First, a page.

- Time and change/ On the three Criminal Codes
- Shaping up India-South Korea relationship
The parliamentary committee seems to be nearing the finalization of its report on the three Bills designed to replace the current criminal laws. The Parliamentary Standing Committee on Home Affairs has delayed the adoption of the draft report due to requests from Opposition members who want more time to review it.
Examine the suggested transformation of India’s legal system, as presented in the 2023 bills known as the Bharatiya Nyay Sanhita Bill, Bhartiya Nagrik Suraksha Sanhita Bill, and Bharatiya Sakshya Bill. Assess the possible advantages and apprehensions linked with these planned modifications. (15 marks, 250 words).
More on the report:
- The report contains at least three dissenting opinions, primarily related to the text of the Bharatiya Nyaya Sanhita, which will replace the Indian Penal Code, and the Bharatiya Nagarik Suraksha Sanhita, which will replace the Code of Criminal Procedure.
- There seems to be consensus on the third Bill, the Bharatiya Sakshya Bill, which replaces the Indian Evidence Act.
- The committee’s deliberations began on August 24 and consisted of only 12 meetings, raising questions about the thoroughness of the examination.
Rationale behind the bills:
- The main objective of introducing these new criminal codes was to modernize a legal system considered to have colonial origins.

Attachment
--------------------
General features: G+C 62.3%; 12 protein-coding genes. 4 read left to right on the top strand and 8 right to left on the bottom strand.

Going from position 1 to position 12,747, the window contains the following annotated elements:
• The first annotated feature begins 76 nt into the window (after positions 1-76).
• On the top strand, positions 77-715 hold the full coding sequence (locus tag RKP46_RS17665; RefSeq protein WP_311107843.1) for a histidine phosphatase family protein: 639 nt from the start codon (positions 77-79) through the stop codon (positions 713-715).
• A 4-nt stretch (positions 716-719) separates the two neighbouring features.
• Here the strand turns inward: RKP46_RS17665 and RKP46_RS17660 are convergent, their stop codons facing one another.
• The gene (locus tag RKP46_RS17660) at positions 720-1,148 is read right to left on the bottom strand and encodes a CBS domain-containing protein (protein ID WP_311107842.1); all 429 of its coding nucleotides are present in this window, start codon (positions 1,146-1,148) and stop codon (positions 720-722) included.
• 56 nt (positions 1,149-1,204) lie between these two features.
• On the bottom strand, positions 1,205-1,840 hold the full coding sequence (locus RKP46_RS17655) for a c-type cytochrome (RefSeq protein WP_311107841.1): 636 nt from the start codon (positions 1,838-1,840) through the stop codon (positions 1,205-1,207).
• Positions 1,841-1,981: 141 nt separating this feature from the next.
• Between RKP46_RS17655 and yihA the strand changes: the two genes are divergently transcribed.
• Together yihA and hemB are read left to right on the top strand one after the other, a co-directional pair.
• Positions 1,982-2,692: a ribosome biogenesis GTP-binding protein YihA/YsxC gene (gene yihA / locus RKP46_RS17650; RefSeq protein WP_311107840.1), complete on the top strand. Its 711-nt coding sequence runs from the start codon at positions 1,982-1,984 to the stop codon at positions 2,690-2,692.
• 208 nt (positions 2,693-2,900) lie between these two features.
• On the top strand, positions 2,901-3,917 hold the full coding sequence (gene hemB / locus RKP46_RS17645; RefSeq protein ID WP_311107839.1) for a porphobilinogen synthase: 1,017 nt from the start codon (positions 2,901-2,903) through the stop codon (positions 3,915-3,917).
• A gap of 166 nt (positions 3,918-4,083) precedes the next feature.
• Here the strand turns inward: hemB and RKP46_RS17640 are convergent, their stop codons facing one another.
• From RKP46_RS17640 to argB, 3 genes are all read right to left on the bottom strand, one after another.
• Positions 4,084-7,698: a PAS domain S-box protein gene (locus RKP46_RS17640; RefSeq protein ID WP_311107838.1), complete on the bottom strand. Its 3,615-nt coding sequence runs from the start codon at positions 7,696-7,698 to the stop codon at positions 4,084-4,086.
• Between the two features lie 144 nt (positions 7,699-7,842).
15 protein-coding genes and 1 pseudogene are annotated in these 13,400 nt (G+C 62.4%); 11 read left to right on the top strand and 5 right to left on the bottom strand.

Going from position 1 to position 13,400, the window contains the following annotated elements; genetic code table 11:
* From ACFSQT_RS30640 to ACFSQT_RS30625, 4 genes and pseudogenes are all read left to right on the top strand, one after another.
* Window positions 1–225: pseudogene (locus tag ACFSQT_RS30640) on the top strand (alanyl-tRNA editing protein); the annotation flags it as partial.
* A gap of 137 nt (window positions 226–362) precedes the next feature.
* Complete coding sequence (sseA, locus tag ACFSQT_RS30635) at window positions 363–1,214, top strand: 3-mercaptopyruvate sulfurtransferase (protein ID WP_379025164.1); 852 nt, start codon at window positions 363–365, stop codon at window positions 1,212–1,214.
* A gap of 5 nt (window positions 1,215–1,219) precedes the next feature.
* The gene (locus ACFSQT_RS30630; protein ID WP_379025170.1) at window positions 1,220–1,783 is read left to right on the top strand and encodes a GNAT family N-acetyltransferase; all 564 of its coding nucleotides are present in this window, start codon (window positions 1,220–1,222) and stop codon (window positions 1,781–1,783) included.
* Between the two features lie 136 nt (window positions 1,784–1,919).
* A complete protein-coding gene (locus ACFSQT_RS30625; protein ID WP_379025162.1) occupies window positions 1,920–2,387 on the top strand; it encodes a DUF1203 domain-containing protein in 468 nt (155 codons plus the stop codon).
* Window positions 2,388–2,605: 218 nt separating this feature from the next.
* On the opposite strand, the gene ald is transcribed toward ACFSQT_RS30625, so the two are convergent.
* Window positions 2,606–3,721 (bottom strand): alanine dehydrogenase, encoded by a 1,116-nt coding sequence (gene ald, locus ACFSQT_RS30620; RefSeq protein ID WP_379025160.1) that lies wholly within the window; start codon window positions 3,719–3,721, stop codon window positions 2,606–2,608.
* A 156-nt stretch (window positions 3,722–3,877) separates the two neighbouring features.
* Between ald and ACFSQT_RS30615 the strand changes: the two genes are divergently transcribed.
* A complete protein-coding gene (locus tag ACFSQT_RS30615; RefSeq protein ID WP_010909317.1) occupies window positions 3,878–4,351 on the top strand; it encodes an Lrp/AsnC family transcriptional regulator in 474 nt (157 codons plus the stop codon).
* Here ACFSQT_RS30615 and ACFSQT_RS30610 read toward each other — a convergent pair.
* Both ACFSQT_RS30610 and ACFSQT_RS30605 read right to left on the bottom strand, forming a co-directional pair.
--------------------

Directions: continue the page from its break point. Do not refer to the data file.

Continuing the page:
- An effective study of these Bills should have involved extensive consultations with stakeholders across the country.
Working of the panel:
- Ideally, the panel should have conducted meetings throughout the country, engaging lawyers, activists, and members of the subordinate judiciary who implement the law and procedures outlined in the codes.
- The request for more time to review the report stems from the fact that the draft report was initially circulated in English just days before the scheduled adoption, with the Hindi version becoming available only on the eve of the meeting.
- The panel’s next meeting is set for November 6, and it would be wise to view this deferment as an opportunity to extend the committee’s timeline by a few more months, rather than a mere pause for members to review the draft report.
- The government appears eager to introduce and pass the Bills during the winter session, but there is no compelling reason for such haste.
It could be argued that many sections of the new laws are essentially reproductions of the old Codes, and one review by the Standing Committee may be sufficient before introducing them in the legislature. However, there are areas that might necessitate more thorough examination, such as the potential for misuse in the new definitions, the desirability of introducing new offenses like ‘hate speech,’ and whether there is room for further procedural reform in the criminal justice system.
South Korea, with its innovative spirit, can actively participate in India’s ambitious endeavors to modernize its ports, develop a sustainable blue economy, and promote environmentally friendly green shipping initiatives.
GS2- IR-Bilateral, Regional and Global Groupings and Agreements involving India and/or affecting India’s interests.
South Korea with its pertinent pioneering streak can partake in India’s ambitious port modernisation, blue-economy and decarbonised green-shipping initiatives. Comment. (15 marks, 250 words).